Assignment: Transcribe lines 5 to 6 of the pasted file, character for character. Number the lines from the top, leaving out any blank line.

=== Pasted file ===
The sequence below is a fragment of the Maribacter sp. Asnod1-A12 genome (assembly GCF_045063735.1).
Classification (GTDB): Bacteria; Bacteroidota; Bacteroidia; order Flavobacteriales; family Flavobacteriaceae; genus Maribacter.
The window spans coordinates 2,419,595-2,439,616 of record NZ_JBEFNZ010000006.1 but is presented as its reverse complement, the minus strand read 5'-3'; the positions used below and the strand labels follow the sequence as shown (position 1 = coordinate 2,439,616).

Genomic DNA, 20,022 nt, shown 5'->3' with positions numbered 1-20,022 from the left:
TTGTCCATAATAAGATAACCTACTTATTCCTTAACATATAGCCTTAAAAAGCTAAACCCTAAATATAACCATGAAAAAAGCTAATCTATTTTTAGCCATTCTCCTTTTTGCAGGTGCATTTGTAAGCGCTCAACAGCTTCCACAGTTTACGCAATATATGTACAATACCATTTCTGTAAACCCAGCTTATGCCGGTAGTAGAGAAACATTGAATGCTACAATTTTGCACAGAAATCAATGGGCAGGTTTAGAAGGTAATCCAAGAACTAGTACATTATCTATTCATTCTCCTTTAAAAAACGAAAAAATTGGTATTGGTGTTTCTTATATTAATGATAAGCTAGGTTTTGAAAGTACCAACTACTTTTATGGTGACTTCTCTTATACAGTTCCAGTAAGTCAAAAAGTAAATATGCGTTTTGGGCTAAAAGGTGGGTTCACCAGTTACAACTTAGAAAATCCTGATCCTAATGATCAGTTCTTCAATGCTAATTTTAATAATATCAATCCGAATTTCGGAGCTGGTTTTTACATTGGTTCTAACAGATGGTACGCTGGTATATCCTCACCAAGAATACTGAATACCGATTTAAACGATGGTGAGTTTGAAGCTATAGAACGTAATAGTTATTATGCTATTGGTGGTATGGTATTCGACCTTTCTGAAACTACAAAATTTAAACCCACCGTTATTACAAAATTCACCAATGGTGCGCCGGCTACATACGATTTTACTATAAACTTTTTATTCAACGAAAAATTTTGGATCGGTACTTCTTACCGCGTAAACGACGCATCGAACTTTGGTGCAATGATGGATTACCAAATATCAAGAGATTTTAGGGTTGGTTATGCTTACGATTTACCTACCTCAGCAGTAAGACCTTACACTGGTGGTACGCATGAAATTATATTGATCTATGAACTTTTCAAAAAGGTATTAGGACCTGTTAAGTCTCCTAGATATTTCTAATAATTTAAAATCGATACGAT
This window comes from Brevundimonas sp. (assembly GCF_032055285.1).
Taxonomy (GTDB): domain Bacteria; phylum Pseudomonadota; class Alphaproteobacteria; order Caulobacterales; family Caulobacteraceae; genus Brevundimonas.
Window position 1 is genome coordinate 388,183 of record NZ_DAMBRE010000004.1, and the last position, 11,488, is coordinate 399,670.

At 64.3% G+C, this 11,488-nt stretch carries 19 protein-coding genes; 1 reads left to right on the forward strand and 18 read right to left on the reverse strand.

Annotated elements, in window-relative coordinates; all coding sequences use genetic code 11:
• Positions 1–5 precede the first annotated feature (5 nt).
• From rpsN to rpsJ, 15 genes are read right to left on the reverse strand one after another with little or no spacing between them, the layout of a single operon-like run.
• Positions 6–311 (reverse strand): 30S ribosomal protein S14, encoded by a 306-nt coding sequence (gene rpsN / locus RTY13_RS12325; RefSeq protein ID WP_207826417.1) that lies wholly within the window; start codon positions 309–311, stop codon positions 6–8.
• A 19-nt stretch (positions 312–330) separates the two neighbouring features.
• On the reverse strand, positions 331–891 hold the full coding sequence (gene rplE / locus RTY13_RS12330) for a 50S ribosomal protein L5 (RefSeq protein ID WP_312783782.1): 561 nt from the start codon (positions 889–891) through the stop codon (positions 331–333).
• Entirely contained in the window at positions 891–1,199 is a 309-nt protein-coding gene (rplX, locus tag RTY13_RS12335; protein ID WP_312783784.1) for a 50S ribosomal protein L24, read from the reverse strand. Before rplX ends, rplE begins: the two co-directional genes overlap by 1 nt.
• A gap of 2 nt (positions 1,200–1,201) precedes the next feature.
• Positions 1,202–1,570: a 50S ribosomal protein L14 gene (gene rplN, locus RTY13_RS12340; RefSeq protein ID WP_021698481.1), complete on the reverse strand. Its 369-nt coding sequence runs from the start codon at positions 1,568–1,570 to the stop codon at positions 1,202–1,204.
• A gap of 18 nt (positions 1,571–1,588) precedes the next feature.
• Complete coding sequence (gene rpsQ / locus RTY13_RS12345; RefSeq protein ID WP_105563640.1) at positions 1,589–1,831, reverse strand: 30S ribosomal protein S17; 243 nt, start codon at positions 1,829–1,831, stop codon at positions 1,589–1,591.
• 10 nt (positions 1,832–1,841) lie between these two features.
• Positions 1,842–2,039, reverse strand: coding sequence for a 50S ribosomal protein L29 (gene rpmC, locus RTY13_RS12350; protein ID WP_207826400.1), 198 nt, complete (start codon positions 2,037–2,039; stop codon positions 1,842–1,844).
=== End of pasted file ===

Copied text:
TTGTCCATAATAAGATAACCTACTTATTCCTTAACATATAGCCTTAAAAAGCTAAACCCTAAATATAACCATGAAAAAAGCTAATCTATTTTTAGCCATTCTCCTTTTTGCAGGTGCATTTGTAAGCGCTCAACAGCTTCCACAGTTTACGCAATATATGTACAATACCATTTCTGTAAACCCAGCTTATGCCGGTAGTAGAGAAACATTGAATGCTACAATTTTGCACAGAAATCAATGGGCAGGTTTAGAAGGTAATCCAAGAACTAGTACATTATCTATTCATTCTCCTTTAAAAAACGAAAAAATTGGTATTGGTGTTTCTTATATTAATGATAAGCTAGGTTTTGAAAGTACCAACTACTTTTATGGTGACTTCTCTTATACAGTTCCAGTAAGTCAAAAAGTAAATATGCGTTTTGGGCTAAAAGGTGGGTTCACCAGTTACAACTTAGAAAATCCTGATCCTAATGATCAGTTCTTCAATGCTAATTTTAATAATATCAATCCGAATTTCGGAGCTGGTTTTTACATTGGTTCTAACAGATGGTACGCTGGTATATCCTCACCAAGAATACTGAATACCGATTTAAACGATGGTGAGTTTGAAGCTATAGAACGTAATAGTTATTATGCTATTGGTGGTATGGTATTCGACCTTTCTGAAACTACAAAATTTAAACCCACCGTTATTACAAAATTCACCAATGGTGCGCCGGCTACATACGATTTTACTATAAACTTTTTATTCAACGAAAAATTTTGGATCGGTACTTCTTACCGCGTAAACGACGCATCGAACTTTGGTGCAATGATGGATTACCAAATATCAAGAGATTTTAGGGTTGGTTATGCTTACGATTTACCTACCTCAGCAGTAAGACCTTACACTGGTGGTACGCATGAAATTATATTGATCTATGAACTTTTCAAAAAGGTATTAGGACCTGTTAAGTCTCCTAGATATTTCTAATAATTTAAAATCGATACGAT
This window comes from Brevundimonas sp. (assembly GCF_032055285.1).